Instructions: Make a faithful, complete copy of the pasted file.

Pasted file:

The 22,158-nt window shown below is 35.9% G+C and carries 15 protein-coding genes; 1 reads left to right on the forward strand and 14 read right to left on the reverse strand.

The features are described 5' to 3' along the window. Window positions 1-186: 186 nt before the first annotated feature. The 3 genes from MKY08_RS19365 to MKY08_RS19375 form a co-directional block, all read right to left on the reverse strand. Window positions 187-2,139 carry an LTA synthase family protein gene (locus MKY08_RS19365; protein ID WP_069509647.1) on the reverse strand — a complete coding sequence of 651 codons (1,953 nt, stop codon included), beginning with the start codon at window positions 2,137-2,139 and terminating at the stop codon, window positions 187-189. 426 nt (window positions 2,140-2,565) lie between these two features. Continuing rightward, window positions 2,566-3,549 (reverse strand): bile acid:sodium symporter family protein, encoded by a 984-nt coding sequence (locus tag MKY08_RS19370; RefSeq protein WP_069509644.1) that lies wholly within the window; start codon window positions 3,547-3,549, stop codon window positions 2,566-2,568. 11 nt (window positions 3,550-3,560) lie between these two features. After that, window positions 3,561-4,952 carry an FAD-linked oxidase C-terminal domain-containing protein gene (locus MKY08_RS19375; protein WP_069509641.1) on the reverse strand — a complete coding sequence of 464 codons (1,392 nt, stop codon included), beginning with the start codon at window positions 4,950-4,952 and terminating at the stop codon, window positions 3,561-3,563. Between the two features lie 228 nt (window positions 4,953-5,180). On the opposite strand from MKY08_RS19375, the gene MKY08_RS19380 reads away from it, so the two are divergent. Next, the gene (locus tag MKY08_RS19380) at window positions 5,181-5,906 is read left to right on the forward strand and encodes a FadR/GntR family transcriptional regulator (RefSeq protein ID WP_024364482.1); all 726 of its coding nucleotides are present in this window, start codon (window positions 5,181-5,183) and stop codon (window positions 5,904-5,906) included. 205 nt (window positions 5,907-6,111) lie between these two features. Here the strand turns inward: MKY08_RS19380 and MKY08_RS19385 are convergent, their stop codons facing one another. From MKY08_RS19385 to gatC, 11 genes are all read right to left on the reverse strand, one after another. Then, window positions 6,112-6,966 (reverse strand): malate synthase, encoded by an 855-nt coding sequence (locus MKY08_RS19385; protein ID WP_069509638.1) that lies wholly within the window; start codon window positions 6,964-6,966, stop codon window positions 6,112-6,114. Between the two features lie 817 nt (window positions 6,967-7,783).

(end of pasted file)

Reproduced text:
The 22,158-nt window shown below is 35.9% G+C and carries 15 protein-coding genes; 1 reads left to right on the forward strand and 14 read right to left on the reverse strand.

The features are described 5' to 3' along the window. Window positions 1-186: 186 nt before the first annotated feature. The 3 genes from MKY08_RS19365 to MKY08_RS19375 form a co-directional block, all read right to left on the reverse strand. Window positions 187-2,139 carry an LTA synthase family protein gene (locus MKY08_RS19365; protein ID WP_069509647.1) on the reverse strand — a complete coding sequence of 651 codons (1,953 nt, stop codon included), beginning with the start codon at window positions 2,137-2,139 and terminating at the stop codon, window positions 187-189. 426 nt (window positions 2,140-2,565) lie between these two features. Continuing rightward, window positions 2,566-3,549 (reverse strand): bile acid:sodium symporter family protein, encoded by a 984-nt coding sequence (locus tag MKY08_RS19370; RefSeq protein WP_069509644.1) that lies wholly within the window; start codon window positions 3,547-3,549, stop codon window positions 2,566-2,568. 11 nt (window positions 3,550-3,560) lie between these two features. After that, window positions 3,561-4,952 carry an FAD-linked oxidase C-terminal domain-containing protein gene (locus MKY08_RS19375; protein WP_069509641.1) on the reverse strand — a complete coding sequence of 464 codons (1,392 nt, stop codon included), beginning with the start codon at window positions 4,950-4,952 and terminating at the stop codon, window positions 3,561-3,563. Between the two features lie 228 nt (window positions 4,953-5,180). On the opposite strand from MKY08_RS19375, the gene MKY08_RS19380 reads away from it, so the two are divergent. Next, the gene (locus tag MKY08_RS19380) at window positions 5,181-5,906 is read left to right on the forward strand and encodes a FadR/GntR family transcriptional regulator (RefSeq protein ID WP_024364482.1); all 726 of its coding nucleotides are present in this window, start codon (window positions 5,181-5,183) and stop codon (window positions 5,904-5,906) included. 205 nt (window positions 5,907-6,111) lie between these two features. Here the strand turns inward: MKY08_RS19380 and MKY08_RS19385 are convergent, their stop codons facing one another. From MKY08_RS19385 to gatC, 11 genes are all read right to left on the reverse strand, one after another. Then, window positions 6,112-6,966 (reverse strand): malate synthase, encoded by an 855-nt coding sequence (locus MKY08_RS19385; protein ID WP_069509638.1) that lies wholly within the window; start codon window positions 6,964-6,966, stop codon window positions 6,112-6,114. Between the two features lie 817 nt (window positions 6,967-7,783).